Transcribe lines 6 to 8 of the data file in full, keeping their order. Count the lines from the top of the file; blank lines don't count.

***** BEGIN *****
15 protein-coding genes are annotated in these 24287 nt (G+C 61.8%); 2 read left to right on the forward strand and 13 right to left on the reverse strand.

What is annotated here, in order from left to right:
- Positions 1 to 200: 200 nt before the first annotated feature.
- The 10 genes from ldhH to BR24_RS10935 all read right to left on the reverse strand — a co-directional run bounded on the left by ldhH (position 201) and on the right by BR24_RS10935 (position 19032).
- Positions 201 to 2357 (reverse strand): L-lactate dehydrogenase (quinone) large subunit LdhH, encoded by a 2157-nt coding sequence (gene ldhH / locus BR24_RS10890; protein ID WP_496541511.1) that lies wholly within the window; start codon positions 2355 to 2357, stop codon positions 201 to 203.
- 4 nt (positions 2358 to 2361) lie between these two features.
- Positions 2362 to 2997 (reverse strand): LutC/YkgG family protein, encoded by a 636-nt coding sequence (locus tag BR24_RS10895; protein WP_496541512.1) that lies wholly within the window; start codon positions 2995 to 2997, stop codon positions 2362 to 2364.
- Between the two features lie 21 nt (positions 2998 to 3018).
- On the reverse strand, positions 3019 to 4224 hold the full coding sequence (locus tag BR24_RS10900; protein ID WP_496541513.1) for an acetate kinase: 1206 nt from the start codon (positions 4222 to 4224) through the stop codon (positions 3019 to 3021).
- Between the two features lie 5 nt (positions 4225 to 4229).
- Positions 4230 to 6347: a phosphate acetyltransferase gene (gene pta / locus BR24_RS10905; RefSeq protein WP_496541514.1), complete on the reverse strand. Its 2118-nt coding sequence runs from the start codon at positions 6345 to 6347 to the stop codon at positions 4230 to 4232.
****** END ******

- 4 nt (positions 2358 to 2361) lie between these two features.
- Positions 2362 to 2997 (reverse strand): LutC/YkgG family protein, encoded by a 636-nt coding sequence (locus tag BR24_RS10895; protein WP_496541512.1) that lies wholly within the window; start codon positions 2995 to 2997, stop codon positions 2362 to 2364.
- Between the two features lie 21 nt (positions 2998 to 3018).